The Power of Human Ingenuity
Updated: Jul 28
by Aiden Zhou.
In modern times of upheaval and unrest, there is rarely a topic that persists in conversation. But nowadays COVID-19, the pandemic that has swept the world and drilled previously unfamiliar words and phrases such as “quarantine” and “social distancing” deep into our minds, seems to sneak up on us every night at the dinner table. Like a surgeon’s precise scalpel, COVID has dug up and revealed countless societal infections: from wealth inequality to lack of pandemic preparation, from dangerously radical political divisions to distrust of mainstream media. But even amongst these depressive revelations that the pandemic has given us, humanity’s ability to unite and adapt in times of universal peril is the silver lining that perpetually stands out to me.
As John Cooke, a medical director at the Houston Methodist Hospital said, “One of the biggest lessons we've learned from COVID is that the scientific community working together can do some pretty amazing things.” In regular situations, it takes 5-15 years to design a vaccine - even the mumps vaccine, previously the fastest ever created, took 4 years to develop. The Pfizer and Moderna vaccines, on the other hand, not only took less than a year to create, but also revolutionized medicine through the successful use of mRNA technology. This unprecedented achievement was only possible through worldwide collaboration and “the benefits … of working across borders, cultures and disciplines” (Nature, June 2021). A campaign led by the WHO and supported by over 100 countries to loosen intellectual property laws with regard to COVID-19 vaccines has been integral to making such team-based scientific work possible.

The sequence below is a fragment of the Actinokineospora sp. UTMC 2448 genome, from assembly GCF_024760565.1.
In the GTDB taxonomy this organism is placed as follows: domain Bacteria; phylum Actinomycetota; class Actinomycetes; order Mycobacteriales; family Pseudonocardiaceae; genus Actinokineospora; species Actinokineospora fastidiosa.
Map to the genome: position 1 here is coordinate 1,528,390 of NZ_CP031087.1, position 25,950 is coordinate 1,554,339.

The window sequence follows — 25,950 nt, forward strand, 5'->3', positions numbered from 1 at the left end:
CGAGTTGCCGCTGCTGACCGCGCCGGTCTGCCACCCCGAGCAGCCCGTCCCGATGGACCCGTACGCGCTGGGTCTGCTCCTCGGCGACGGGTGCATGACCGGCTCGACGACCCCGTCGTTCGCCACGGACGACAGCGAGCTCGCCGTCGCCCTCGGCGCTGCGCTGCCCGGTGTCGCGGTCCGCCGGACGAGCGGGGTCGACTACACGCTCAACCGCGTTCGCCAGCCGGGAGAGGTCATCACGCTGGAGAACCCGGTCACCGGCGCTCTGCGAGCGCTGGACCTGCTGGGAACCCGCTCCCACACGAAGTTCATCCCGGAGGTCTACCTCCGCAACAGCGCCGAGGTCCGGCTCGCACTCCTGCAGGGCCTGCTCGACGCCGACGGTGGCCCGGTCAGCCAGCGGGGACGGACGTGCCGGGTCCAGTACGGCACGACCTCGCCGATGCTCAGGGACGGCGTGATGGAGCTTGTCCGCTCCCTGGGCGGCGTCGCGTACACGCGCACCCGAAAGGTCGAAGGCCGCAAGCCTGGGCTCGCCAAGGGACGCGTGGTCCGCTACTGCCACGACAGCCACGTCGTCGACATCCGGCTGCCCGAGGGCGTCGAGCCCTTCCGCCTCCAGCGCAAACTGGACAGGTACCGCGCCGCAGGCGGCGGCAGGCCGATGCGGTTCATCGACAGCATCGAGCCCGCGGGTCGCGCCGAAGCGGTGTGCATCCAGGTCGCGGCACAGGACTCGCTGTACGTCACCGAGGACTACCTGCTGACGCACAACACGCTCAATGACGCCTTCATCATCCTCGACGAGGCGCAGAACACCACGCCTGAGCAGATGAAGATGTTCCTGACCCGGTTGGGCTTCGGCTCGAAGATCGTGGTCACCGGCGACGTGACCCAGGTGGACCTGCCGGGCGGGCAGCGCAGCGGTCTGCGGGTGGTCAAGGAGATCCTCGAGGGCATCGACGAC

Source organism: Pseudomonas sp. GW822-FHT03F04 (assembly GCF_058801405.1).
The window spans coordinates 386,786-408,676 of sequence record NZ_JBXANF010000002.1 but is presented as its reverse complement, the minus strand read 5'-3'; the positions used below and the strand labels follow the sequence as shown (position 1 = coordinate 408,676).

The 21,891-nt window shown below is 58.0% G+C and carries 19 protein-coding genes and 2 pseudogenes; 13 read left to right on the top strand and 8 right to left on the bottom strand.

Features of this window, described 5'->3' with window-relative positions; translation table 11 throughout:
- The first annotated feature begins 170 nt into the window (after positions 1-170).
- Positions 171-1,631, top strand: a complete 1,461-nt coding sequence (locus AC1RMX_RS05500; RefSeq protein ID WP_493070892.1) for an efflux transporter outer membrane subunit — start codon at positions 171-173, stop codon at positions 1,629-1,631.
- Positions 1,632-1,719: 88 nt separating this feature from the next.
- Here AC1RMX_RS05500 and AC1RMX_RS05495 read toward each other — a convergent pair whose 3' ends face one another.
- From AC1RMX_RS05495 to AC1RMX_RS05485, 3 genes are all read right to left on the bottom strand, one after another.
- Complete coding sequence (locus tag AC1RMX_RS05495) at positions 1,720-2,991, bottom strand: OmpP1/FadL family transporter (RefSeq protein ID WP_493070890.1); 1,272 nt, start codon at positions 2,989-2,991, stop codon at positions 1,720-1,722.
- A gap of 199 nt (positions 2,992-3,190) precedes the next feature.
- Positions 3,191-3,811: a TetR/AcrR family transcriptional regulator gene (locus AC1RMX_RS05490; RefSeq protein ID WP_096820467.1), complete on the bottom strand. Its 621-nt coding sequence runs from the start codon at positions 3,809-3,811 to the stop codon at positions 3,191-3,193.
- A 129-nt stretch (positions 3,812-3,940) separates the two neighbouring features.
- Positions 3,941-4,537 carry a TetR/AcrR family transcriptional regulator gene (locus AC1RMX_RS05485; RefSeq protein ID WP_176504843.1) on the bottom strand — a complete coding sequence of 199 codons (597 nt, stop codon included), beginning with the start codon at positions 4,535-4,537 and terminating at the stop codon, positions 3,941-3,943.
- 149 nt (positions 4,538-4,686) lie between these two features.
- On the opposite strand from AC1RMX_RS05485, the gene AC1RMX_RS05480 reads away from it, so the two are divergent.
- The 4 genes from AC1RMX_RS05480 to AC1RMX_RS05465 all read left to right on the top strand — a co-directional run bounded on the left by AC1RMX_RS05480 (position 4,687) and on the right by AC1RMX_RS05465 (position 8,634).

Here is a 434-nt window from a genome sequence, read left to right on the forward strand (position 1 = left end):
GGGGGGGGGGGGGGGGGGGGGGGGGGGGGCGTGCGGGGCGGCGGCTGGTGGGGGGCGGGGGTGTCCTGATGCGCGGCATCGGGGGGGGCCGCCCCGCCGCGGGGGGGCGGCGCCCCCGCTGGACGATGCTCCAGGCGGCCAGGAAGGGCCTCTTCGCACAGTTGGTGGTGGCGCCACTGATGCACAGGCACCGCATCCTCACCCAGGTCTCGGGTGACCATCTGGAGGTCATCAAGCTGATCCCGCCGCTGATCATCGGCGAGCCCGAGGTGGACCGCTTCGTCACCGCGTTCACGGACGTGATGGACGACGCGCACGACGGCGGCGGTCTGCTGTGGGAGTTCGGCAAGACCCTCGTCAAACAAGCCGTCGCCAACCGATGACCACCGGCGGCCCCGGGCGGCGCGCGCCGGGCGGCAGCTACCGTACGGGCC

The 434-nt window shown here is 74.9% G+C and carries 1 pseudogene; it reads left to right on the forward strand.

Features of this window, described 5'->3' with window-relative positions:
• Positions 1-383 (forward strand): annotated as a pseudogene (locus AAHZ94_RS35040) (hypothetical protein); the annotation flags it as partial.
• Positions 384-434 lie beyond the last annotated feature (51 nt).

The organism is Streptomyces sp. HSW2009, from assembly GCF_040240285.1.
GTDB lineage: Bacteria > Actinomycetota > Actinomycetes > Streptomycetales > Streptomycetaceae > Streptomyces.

Regular people like you and I have also come together and sacrificed our freedom for the greater good. It’s stunning to me how quickly so many have adapted to the difficulties of isolation - wearing masks in public is now more of an instinct than a chore, online classes and meetings on Zoom have become routine. Even businesses and restaurants have adjusted their models to fit the new reality of empty stores and DoorDash! COVID-19 has undoubtedly brought immense stress and uncertainty into our lives, but humanity has always made the best of bad situations, and I’m sure that our society will come through this pandemic scarred, but stronger.
Aiden Zhou is a senior from Vancouver, Canada. He enjoys playing competitive chess and basketball in his free time.